A sense of place
By Victoria Gail White
Special to The Advertiser
By Victoria Gail White
Born in 1962, Kaili Chun is the first artist of Hawaiian ancestry to win the Honolulu Academy of Arts' Catharine E.B. Cox Award for Excellence in the Visual Arts.
Each year's Cox Award winner gets to show work in the annual Artists of Hawai'i show, and "Nau Ka Wae (The Choice Belongs to You)" is her entry.
It's a prototypical example of Chun's thought-provoking sculptural and large-scale installation pieces. Poignant and exquisitely executed, her work communicates a strong connection to Hawaiian culture and Native Hawaiian issues.
While Chun was earning her degree in architecture at Princeton University, she took ceramic classes with Toshiko Takaezu for three years. The side interest became her focus, and in 1999, Chun received her MFA from the University of Hawai'i-Manoa. She now teaches at Kapi'olani Community College.
Chun's eight-year apprenticeship with master craftsman and canoe builder Wright Elemakule Bowman Sr. had a big influence on her work. She now lives in his house in Nu'uanu and uses the tools he used.
Chun is not afraid of being confrontational, but she demonstrates a gentler approach in "Nau Ka Wae." She invites the viewer to interact with the installation. She has arranged large basalt and lava stones in pathways. Forty smaller polished basalt stones are mounted on the walls with small images mounted inside their piko (navels). Wooden plugs engraved with phrases and dates fit into the piko. Installed in its own room at the center of the Artists of Hawai'i show, "Nau Ka Wae" is literally the heart of the exhibition, giving it a definite, profound sense of place.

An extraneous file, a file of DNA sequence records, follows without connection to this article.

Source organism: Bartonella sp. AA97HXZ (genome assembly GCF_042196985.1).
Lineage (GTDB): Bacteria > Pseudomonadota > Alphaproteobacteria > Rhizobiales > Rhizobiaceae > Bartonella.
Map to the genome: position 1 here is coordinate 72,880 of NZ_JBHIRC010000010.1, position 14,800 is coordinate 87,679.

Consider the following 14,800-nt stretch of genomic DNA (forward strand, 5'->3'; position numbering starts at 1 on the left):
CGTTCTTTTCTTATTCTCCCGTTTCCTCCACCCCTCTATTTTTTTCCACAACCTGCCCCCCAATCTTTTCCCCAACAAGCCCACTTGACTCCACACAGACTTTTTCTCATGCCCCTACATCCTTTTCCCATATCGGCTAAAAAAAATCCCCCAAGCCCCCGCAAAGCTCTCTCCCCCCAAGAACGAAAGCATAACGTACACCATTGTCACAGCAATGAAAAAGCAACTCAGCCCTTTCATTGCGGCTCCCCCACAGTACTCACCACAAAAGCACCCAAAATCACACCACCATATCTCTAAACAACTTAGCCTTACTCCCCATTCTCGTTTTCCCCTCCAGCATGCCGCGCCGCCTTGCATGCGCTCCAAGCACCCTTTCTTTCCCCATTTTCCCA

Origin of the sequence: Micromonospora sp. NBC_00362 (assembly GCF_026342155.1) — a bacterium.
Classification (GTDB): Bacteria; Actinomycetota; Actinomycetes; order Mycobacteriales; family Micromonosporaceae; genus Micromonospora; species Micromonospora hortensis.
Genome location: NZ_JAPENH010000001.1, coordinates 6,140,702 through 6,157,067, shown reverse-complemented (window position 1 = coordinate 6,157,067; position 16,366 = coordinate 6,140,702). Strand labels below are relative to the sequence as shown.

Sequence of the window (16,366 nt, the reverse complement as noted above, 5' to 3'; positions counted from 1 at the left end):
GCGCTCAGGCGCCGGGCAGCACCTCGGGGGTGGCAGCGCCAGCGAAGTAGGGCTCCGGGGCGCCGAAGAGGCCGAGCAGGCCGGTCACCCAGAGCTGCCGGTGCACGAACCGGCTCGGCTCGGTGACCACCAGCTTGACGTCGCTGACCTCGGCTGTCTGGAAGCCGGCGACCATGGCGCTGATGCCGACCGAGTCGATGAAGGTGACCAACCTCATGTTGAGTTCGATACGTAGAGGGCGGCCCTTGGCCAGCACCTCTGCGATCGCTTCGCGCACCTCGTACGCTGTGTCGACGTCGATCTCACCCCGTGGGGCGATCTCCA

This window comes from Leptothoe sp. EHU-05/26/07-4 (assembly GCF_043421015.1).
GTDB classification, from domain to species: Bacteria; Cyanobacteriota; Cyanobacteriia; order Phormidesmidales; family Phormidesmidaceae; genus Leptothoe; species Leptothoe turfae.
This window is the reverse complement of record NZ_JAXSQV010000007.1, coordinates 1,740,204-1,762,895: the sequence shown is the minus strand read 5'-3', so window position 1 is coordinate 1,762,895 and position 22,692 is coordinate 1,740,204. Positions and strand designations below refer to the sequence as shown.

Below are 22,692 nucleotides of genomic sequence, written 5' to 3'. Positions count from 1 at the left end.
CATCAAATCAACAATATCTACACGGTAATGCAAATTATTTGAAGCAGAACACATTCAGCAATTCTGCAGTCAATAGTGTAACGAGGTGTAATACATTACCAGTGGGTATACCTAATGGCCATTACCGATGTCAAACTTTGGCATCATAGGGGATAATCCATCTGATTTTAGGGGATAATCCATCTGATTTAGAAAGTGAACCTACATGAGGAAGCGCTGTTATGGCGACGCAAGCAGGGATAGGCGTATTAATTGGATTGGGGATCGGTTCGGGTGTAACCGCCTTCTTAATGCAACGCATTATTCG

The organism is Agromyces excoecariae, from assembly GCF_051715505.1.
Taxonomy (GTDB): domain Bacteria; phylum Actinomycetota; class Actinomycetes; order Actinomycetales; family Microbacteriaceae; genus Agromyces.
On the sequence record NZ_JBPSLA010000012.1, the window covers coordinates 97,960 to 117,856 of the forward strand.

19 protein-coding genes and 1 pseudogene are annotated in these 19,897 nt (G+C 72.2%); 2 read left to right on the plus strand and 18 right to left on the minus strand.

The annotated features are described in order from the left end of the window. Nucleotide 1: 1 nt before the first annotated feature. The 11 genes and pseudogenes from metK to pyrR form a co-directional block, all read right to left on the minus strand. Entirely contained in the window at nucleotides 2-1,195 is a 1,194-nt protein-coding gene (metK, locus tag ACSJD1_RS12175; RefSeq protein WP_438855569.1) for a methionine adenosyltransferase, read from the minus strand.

In July 2003, Chun was the second artist of Hawaiian ancestry invited to show her work at the Contemporary Museum's Biennial Exhibition of Hawai'i Artists. This September she is scheduled to be part of a group show at the UH Commons Gallery.
Q. How did you come to apprentice with Wright Bowman?
A. I wanted to use some Hawaiian spears in my first big project at UH. Mr. Bowman had done all my grandparents' urns and was the only person I knew that did that kind of woodwork. His love was canoe building, paddles and weapons. And I was interested in weapons, because I started getting interested in the Hawaiian situation. I just cannot believe that we are in the situation that we are in with all the challenges being brought through the U.S. system. We are an indigenous people, and we are not even recognized by the federal government. I think it's important for us to be recognized as a people. I mean, our native birds, insects and animals are treated better than we are.
Q. Why work in stone?
A. Basalt is beautiful and there's wisdom in these stones. They come from the Earth's core, blue rock. Stone lasts forever.
These were taken from Kapa'a Quarry (in Kailua) with dynamite. The largest stone weighs over 1,000 pounds. It's the lele stone (jumping-off place). It has many meanings — spiritual, intellectual. We have different ways of knowing and understanding the environment around us.